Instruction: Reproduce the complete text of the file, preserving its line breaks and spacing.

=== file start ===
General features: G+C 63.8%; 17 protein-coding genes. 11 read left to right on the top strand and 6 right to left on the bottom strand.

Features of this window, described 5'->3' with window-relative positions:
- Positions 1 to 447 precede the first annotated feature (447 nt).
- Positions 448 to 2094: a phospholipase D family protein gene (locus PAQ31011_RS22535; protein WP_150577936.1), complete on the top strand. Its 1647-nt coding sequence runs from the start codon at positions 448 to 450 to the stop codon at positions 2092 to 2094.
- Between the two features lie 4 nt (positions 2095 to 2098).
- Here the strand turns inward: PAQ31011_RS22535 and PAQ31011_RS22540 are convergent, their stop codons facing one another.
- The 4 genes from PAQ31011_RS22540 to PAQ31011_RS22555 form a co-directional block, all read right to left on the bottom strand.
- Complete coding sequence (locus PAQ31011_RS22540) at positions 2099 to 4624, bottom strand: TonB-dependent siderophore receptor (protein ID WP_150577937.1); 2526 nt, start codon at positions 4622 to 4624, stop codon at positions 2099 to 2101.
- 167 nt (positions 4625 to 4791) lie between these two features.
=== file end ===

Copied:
General features: G+C 63.8%; 17 protein-coding genes. 11 read left to right on the top strand and 6 right to left on the bottom strand.

Features of this window, described 5'->3' with window-relative positions:
- Positions 1 to 447 precede the first annotated feature (447 nt).
- Positions 448 to 2094: a phospholipase D family protein gene (locus PAQ31011_RS22535; protein WP_150577936.1), complete on the top strand. Its 1647-nt coding sequence runs from the start codon at positions 448 to 450 to the stop codon at positions 2092 to 2094.
- Between the two features lie 4 nt (positions 2095 to 2098).
- Here the strand turns inward: PAQ31011_RS22535 and PAQ31011_RS22540 are convergent, their stop codons facing one another.
- The 4 genes from PAQ31011_RS22540 to PAQ31011_RS22555 form a co-directional block, all read right to left on the bottom strand.
- Complete coding sequence (locus PAQ31011_RS22540) at positions 2099 to 4624, bottom strand: TonB-dependent siderophore receptor (protein ID WP_150577937.1); 2526 nt, start codon at positions 4622 to 4624, stop codon at positions 2099 to 2101.
- 167 nt (positions 4625 to 4791) lie between these two features.